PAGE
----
Surg Infect (Larchmt). 2021 Apr 19. doi: 10.1089/sur.2020.477. Online ahead of print.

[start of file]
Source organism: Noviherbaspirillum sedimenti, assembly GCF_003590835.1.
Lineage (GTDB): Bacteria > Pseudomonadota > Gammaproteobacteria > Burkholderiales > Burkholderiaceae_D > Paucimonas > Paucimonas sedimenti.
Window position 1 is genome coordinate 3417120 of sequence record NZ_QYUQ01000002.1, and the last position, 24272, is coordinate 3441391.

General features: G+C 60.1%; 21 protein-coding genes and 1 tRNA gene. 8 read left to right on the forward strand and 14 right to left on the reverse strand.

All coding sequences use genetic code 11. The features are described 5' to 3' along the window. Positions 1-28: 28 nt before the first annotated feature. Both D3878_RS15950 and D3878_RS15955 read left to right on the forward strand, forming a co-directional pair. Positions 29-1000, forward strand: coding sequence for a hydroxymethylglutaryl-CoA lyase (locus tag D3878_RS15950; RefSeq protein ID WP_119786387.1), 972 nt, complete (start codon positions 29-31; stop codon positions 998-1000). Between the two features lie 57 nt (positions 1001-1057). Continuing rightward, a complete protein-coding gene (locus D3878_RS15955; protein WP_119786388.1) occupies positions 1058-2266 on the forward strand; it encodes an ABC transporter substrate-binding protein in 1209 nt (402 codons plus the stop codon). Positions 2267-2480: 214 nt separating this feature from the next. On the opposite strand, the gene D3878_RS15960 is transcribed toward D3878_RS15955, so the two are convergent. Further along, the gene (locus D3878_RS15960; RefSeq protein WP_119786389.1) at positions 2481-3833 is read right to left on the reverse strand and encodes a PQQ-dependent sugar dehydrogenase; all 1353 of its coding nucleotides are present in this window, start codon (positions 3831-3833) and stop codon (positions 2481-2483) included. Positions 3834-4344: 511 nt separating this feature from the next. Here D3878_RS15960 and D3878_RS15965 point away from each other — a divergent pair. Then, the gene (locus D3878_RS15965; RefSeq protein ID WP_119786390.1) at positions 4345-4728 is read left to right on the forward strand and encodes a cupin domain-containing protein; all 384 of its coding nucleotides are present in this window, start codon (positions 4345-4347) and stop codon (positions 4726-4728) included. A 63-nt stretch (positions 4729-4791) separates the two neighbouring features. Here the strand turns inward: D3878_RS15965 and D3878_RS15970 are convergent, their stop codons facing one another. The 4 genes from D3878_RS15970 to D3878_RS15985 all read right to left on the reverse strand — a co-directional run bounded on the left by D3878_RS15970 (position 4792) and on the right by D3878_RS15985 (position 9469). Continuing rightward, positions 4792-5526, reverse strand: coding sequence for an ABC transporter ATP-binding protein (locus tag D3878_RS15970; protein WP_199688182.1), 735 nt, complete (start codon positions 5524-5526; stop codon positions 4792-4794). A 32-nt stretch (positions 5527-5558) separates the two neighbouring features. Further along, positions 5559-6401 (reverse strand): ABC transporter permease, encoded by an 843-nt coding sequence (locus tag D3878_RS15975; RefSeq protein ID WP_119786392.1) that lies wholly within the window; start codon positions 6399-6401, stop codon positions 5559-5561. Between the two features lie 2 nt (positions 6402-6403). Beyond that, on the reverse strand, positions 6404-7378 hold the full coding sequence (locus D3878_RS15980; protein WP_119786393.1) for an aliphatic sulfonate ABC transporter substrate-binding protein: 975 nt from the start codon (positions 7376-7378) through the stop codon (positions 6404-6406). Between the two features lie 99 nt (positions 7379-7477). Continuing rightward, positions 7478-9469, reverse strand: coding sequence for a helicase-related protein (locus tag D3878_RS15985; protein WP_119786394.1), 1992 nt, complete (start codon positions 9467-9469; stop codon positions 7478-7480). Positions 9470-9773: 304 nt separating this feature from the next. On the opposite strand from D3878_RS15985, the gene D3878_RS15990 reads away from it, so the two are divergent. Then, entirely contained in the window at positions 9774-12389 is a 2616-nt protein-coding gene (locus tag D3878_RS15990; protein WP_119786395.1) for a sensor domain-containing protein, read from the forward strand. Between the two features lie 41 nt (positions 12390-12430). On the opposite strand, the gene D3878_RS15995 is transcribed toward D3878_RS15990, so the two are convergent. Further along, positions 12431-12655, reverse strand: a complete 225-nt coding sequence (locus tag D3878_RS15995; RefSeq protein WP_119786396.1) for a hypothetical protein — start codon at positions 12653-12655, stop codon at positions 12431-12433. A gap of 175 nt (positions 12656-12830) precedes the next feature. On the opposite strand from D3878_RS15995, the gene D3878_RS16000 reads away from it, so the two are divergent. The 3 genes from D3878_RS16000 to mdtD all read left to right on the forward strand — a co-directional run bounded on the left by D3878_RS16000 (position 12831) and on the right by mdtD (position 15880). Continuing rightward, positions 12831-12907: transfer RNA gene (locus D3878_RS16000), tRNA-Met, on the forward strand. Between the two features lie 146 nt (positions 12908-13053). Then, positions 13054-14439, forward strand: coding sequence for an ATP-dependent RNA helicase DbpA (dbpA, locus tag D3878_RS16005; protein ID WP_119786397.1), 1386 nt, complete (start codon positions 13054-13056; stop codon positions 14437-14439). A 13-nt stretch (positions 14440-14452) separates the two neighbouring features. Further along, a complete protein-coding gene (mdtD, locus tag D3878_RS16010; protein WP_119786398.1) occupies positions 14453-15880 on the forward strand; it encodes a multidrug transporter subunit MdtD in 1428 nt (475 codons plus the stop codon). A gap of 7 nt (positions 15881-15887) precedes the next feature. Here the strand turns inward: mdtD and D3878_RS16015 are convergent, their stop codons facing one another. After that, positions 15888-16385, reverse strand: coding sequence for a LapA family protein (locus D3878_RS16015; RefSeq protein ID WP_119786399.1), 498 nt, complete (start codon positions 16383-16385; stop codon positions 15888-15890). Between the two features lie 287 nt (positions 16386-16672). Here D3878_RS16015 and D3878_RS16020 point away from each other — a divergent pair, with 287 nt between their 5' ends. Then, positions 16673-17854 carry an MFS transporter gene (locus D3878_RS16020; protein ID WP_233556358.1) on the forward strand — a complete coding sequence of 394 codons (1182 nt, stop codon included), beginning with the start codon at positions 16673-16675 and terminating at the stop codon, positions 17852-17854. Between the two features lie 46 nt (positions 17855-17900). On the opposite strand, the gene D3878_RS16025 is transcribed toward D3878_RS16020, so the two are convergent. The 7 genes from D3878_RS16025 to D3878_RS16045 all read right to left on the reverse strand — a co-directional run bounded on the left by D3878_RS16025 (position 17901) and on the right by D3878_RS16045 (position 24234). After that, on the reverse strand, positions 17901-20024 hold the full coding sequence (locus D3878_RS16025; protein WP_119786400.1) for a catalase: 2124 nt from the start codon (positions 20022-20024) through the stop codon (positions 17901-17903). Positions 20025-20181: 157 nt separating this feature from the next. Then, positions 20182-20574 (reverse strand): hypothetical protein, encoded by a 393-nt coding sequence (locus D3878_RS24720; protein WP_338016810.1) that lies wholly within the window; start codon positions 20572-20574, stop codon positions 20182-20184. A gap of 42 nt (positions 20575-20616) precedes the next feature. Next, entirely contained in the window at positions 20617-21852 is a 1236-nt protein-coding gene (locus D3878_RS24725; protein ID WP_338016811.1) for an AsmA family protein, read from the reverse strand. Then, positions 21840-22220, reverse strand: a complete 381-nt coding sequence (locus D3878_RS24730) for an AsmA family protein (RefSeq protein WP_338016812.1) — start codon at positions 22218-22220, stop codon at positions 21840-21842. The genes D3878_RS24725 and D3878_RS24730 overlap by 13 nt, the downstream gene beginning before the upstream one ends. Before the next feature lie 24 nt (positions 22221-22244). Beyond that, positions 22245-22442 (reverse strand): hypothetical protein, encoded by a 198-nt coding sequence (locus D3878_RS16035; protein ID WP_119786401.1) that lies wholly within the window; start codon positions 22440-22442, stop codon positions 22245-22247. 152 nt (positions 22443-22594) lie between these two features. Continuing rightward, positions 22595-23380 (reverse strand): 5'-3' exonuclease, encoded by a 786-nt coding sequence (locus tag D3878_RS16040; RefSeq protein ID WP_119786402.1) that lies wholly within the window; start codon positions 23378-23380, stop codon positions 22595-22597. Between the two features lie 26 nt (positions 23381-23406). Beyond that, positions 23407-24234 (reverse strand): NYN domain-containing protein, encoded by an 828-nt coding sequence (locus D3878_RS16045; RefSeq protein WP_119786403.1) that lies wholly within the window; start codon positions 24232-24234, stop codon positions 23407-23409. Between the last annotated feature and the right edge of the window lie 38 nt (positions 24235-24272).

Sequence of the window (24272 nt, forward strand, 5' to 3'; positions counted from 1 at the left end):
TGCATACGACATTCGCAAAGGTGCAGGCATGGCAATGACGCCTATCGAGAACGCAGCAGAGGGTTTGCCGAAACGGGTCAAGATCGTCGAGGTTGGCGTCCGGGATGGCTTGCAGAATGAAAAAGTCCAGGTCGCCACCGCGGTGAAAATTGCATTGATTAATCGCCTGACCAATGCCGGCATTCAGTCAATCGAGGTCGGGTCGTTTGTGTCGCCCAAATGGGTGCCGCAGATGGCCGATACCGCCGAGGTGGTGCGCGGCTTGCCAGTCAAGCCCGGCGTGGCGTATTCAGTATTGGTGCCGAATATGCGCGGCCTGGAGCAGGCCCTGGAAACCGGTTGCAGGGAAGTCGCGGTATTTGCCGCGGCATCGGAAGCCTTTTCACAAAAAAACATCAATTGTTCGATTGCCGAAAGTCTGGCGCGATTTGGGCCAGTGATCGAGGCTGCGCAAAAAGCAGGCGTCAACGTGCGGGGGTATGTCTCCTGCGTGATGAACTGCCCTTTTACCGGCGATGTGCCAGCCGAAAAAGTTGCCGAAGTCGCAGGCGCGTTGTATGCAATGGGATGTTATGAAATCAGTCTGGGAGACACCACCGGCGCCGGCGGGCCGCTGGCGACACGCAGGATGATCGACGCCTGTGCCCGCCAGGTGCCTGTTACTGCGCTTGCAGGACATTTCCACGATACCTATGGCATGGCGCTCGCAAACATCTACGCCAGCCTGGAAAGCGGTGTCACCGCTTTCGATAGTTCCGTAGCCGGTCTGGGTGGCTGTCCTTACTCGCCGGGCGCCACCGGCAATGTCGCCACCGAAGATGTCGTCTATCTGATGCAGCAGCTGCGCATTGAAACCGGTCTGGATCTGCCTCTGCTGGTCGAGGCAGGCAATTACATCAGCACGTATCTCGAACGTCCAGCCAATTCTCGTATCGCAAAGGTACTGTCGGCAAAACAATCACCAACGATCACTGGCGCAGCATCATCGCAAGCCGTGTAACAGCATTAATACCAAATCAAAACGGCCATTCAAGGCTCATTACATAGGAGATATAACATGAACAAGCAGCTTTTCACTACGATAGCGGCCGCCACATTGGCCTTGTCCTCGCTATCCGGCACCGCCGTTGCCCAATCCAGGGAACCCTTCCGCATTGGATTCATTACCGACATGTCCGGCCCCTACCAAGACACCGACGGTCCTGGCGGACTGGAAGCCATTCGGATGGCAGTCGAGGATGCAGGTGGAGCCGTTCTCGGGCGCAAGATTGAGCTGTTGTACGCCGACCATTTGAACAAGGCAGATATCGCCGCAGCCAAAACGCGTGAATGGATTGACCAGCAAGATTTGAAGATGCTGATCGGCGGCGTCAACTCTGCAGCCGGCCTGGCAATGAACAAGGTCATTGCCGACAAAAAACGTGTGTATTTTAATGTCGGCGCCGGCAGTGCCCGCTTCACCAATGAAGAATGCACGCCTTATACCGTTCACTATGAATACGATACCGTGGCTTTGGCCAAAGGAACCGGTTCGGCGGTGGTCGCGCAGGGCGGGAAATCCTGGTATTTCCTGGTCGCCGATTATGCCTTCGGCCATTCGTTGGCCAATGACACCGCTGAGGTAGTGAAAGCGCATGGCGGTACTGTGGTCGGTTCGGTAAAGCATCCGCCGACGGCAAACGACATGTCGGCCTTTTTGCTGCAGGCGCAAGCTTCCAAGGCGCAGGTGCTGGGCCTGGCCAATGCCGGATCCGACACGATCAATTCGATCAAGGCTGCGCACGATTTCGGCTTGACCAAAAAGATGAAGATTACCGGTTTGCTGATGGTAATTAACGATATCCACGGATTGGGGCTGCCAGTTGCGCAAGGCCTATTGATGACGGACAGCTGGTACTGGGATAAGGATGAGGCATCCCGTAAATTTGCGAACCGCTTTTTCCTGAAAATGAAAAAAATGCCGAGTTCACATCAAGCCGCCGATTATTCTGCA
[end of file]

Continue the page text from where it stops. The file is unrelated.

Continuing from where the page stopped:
Background: Many trauma centers have empiric treatment algorithms for ventilator-associated pneumonia (VAP) treatment prior to culture results that include antibiotic agents for methicillin-resistant Staphylococcus aureus (MRSA) coverage that can have adverse effects. This is the only study to evaluate risk factors and MRSA nasal swabs to risk-stratify trauma patients for MRSA VAP, thereby potentially limiting the need for empiric vancomycin. Patients and Methods: This was a single institution retrospective cohort study. Adult patients admitted to the trauma intensive care unit (ICU) between January 2013 and December 2017 who had a MRSA nasal swab and subsequently met criteria for VAP were included. Demographics, risk factors for MRSA pneumonia, and culture results were collected. Results: A total of 140 patients met inclusion criteria. The negative predictive value (NPV) of MRSA nasal swab at predicting subsequent MRSA pneumonia was 97%. The sensitivity, specificity, and positive predictive value were 50.0%, 96.2%, and 44.4%, respectively. Smokers were more likely to develop MRSA pneumonia, odds ratio: 7.0 (p = 0.02). When considering non-smokers with a negative MRSA nasal swab, NPV was 100%. Conclusions: This is the only study to date that assesses the utility of MRSA nasal swab and risk factor data to guide empiric VAP antibiotic therapy in trauma patients. Smoking was found to be a risk factor for MRSA pneumonia. The use of MRSA nasal swabs in combination with smoking status to guide empiric use of MRSA coverage antibiotic agents is recommended because of a 100% NPV. When utilized, as many as 68% of patients may safely be spared MRSA coverage antibiotic agents and the related adverse effects.